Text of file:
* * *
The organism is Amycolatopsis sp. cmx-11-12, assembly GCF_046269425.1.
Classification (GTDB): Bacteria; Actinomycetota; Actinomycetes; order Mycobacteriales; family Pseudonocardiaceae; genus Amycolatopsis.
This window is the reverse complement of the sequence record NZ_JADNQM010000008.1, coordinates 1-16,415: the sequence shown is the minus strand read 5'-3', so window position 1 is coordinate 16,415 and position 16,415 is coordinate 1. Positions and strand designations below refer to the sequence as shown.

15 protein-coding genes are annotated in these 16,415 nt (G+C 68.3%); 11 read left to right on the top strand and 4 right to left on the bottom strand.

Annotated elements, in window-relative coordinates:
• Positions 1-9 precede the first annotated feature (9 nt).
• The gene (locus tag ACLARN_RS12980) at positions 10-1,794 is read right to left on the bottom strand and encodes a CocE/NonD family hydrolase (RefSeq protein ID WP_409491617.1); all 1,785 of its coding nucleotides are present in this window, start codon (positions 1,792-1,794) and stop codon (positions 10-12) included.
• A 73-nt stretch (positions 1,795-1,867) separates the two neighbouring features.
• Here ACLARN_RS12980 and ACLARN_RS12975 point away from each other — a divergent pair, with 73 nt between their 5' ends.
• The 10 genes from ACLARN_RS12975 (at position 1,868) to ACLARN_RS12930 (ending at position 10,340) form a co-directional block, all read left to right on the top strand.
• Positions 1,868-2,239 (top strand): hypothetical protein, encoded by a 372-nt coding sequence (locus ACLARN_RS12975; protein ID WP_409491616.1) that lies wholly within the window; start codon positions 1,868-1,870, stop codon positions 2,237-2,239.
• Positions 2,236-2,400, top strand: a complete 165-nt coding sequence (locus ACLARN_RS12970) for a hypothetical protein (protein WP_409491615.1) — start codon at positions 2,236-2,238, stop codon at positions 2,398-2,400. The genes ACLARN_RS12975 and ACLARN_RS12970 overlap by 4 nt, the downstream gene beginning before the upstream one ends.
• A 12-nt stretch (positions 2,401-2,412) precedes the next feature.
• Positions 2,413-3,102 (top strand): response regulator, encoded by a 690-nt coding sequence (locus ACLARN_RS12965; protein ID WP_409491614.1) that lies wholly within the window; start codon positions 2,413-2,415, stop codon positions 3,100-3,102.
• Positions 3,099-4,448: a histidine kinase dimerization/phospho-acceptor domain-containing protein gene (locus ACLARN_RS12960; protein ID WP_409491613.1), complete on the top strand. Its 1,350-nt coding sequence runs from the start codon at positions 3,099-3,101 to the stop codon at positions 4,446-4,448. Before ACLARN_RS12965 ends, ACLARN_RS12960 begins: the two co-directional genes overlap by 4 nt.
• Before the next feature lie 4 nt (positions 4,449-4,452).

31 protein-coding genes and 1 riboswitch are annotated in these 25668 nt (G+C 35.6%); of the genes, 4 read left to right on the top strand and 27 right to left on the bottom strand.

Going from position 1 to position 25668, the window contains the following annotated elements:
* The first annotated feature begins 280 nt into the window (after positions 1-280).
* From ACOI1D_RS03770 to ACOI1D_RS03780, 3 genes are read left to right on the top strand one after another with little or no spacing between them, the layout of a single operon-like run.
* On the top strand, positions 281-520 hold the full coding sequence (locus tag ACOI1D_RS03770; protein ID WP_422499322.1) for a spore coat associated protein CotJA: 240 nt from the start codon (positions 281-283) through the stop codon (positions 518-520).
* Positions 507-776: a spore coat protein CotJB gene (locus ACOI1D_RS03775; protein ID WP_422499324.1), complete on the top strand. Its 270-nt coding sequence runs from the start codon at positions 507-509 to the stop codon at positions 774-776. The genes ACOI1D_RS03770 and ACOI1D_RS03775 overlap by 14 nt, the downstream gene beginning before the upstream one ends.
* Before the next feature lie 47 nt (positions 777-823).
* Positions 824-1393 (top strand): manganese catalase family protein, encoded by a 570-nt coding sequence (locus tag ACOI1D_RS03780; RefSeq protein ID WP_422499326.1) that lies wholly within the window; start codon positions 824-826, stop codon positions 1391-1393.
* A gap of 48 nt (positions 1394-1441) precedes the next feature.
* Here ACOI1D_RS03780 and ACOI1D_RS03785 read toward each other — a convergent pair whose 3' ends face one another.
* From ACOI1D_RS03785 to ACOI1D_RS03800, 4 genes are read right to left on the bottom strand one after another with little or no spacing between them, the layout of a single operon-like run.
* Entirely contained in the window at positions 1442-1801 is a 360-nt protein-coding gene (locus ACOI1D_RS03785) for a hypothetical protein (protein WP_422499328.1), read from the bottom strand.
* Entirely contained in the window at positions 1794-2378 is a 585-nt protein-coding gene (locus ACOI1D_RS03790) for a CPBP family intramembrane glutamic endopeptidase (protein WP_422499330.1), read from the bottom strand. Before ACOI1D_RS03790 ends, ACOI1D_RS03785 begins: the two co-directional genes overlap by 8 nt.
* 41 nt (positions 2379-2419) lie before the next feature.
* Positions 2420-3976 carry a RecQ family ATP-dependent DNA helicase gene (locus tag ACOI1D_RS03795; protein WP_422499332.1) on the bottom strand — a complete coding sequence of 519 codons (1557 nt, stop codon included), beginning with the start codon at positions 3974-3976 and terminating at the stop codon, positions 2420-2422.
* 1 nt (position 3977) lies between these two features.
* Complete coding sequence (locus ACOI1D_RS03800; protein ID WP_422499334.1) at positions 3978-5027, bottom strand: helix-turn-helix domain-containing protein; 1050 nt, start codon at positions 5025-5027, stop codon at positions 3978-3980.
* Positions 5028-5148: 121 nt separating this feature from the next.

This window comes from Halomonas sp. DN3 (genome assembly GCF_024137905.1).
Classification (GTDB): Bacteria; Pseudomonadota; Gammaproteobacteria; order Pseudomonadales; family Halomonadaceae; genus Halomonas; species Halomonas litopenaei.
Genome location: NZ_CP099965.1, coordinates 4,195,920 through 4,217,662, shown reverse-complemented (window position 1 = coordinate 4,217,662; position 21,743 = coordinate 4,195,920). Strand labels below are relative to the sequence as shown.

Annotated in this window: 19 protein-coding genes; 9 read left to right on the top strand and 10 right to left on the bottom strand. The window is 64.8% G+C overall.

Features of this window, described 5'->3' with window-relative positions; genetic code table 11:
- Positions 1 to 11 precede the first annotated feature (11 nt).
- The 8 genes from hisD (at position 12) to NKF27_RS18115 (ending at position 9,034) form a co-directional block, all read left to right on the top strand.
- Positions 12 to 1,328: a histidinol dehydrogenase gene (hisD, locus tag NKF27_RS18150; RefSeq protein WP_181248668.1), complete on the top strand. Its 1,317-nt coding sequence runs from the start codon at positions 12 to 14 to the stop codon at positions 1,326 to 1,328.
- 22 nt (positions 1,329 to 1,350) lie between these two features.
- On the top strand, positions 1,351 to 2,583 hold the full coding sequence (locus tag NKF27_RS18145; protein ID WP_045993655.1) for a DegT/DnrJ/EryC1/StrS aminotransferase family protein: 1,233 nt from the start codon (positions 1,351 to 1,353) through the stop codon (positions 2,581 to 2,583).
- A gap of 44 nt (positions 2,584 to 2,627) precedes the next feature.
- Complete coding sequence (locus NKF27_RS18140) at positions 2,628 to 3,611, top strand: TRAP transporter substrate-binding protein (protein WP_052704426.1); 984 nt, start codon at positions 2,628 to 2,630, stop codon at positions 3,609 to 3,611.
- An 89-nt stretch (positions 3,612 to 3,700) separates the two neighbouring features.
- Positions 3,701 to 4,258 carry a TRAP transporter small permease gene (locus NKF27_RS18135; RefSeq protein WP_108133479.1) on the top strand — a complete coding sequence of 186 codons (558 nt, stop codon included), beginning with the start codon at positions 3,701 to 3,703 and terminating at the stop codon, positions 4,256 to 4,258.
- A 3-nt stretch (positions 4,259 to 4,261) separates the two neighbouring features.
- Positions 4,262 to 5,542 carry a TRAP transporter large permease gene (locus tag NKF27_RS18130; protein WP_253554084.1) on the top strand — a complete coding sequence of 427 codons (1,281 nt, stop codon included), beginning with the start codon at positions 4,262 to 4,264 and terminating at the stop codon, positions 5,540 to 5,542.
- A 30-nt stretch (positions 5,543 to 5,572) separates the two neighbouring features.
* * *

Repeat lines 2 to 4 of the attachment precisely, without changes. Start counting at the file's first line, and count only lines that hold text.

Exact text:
Classification (GTDB): Bacteria; Actinomycetota; Actinomycetes; order Mycobacteriales; family Pseudonocardiaceae; genus Amycolatopsis.
This window is the reverse complement of the sequence record NZ_JADNQM010000008.1, coordinates 1-16,415: the sequence shown is the minus strand read 5'-3', so window position 1 is coordinate 16,415 and position 16,415 is coordinate 1. Positions and strand designations below refer to the sequence as shown.

15 protein-coding genes are annotated in these 16,415 nt (G+C 68.3%); 11 read left to right on the top strand and 4 right to left on the bottom strand.